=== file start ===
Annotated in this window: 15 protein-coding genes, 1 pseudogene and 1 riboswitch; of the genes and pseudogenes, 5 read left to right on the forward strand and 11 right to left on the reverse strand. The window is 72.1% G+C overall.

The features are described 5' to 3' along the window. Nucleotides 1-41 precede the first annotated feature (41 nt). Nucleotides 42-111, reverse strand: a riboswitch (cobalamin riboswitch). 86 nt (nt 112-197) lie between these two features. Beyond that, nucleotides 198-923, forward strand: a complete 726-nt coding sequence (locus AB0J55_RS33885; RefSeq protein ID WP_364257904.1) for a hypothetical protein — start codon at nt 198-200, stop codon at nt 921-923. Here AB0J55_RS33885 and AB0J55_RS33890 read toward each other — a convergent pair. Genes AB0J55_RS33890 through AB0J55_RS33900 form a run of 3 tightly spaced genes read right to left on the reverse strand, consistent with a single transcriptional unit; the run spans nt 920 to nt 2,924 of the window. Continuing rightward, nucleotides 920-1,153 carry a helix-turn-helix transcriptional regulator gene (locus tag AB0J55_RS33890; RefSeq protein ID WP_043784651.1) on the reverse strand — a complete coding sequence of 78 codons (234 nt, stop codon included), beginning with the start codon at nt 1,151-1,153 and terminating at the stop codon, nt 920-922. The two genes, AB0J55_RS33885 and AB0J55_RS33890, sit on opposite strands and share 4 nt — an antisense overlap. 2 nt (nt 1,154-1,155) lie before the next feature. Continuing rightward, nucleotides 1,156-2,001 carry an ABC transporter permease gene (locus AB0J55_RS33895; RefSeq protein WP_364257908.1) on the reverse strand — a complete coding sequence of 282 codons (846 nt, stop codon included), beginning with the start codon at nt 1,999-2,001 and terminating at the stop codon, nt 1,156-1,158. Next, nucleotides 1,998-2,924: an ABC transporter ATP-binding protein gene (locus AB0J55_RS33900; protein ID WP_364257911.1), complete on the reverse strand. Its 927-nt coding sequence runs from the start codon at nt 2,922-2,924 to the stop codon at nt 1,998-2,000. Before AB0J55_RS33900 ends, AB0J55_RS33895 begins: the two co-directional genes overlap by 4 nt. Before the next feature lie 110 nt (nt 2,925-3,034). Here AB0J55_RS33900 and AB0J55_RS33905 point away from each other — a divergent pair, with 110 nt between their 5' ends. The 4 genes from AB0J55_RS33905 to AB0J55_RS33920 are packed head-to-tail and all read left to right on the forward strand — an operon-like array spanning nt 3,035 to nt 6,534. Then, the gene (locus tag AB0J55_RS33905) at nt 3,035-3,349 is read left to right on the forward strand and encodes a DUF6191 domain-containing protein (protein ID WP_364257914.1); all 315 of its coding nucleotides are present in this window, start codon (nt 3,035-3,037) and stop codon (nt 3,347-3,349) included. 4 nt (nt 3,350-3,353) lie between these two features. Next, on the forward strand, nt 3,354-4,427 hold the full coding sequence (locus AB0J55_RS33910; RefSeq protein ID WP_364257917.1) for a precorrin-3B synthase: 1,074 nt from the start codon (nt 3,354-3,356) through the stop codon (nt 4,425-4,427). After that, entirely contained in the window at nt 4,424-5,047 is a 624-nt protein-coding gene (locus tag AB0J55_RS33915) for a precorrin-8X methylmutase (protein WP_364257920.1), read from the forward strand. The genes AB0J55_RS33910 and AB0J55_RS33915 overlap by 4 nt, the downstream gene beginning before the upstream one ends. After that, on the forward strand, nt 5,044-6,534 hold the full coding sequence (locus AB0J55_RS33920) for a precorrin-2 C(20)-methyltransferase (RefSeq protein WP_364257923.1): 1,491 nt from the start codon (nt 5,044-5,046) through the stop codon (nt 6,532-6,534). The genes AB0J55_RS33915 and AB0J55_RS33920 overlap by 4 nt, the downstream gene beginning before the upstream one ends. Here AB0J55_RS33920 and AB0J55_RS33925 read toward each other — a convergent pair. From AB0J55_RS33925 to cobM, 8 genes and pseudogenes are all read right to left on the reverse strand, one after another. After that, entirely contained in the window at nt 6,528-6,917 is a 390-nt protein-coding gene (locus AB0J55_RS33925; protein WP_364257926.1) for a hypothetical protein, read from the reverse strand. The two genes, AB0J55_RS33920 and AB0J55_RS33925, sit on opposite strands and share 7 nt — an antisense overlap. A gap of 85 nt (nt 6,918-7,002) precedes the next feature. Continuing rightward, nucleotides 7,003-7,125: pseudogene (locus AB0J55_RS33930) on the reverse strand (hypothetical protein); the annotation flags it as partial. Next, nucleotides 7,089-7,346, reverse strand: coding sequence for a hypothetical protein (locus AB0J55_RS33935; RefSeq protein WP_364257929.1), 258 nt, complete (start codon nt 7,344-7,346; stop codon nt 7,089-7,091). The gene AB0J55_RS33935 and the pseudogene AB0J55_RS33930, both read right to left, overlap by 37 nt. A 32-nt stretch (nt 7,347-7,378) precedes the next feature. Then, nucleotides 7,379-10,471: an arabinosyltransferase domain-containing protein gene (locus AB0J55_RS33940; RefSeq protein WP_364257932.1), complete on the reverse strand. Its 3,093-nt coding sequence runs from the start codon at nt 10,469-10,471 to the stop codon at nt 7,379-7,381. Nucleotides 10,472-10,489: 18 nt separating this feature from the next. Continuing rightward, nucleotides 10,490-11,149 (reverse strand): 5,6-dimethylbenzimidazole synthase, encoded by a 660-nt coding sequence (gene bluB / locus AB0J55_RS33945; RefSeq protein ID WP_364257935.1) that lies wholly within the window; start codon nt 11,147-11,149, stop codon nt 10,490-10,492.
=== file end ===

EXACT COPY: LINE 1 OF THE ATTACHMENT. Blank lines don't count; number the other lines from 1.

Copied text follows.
Annotated in this window: 15 protein-coding genes, 1 pseudogene and 1 riboswitch; of the genes and pseudogenes, 5 read left to right on the forward strand and 11 right to left on the reverse strand. The window is 72.1% G+C overall.